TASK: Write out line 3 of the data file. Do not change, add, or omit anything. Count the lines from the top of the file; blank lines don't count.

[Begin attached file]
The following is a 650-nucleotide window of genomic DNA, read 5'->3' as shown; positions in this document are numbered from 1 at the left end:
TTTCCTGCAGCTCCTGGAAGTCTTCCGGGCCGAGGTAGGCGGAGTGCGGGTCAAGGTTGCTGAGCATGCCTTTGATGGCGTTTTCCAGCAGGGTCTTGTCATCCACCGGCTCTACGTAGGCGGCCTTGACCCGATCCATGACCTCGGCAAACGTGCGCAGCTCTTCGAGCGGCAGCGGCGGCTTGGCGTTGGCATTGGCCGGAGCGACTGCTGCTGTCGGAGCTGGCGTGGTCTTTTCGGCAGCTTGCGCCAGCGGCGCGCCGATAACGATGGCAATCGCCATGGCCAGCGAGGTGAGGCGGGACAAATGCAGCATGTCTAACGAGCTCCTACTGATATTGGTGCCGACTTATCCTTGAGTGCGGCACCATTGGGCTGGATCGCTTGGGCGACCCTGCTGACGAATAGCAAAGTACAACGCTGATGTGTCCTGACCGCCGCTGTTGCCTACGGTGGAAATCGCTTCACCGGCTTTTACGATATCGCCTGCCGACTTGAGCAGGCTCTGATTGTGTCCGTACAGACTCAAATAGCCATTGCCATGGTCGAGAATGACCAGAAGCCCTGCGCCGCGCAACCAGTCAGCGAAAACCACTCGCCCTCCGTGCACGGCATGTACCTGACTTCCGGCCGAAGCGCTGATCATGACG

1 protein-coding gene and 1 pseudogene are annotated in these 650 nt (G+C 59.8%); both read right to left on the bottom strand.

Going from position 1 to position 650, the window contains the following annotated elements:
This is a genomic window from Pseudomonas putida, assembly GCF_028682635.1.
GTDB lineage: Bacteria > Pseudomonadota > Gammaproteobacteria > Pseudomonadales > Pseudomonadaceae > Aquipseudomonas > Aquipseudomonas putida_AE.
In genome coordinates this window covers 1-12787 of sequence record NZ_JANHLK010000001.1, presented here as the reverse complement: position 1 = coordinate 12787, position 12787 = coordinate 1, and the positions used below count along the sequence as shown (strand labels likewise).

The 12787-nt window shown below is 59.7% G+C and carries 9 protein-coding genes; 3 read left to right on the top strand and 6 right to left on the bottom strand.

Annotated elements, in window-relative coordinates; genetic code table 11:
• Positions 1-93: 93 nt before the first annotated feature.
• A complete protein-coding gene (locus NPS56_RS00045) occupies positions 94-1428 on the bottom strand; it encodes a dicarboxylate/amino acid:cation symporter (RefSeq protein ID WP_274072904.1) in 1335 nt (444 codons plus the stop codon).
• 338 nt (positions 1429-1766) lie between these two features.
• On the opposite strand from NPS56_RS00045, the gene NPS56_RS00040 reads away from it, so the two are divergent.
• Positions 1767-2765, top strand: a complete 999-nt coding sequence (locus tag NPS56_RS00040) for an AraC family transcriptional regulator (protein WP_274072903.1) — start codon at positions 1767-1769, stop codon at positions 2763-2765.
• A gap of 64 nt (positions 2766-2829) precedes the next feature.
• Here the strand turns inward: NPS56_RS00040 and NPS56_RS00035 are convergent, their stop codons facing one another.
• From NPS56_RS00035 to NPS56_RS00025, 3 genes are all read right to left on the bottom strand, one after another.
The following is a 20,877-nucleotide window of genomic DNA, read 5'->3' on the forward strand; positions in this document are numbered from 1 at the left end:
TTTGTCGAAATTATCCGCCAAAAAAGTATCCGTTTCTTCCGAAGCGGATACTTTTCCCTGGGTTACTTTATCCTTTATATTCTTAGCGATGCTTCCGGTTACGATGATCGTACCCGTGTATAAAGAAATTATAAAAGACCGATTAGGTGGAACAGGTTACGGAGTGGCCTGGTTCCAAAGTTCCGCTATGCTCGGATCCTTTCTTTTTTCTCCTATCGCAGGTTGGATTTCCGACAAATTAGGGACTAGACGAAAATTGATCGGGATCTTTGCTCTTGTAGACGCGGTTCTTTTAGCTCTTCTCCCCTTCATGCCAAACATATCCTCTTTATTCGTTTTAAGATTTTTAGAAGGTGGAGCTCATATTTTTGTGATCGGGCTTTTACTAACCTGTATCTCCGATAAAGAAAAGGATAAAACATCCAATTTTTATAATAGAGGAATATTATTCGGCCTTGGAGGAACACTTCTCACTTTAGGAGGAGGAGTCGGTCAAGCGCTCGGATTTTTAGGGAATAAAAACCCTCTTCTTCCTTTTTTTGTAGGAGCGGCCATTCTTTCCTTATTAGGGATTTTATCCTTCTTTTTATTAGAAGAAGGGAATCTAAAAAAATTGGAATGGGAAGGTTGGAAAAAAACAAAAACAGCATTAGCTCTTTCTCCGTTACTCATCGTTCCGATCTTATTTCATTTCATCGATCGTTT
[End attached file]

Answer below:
1 protein-coding gene and 1 pseudogene are annotated in these 650 nt (G+C 59.8%); both read right to left on the bottom strand.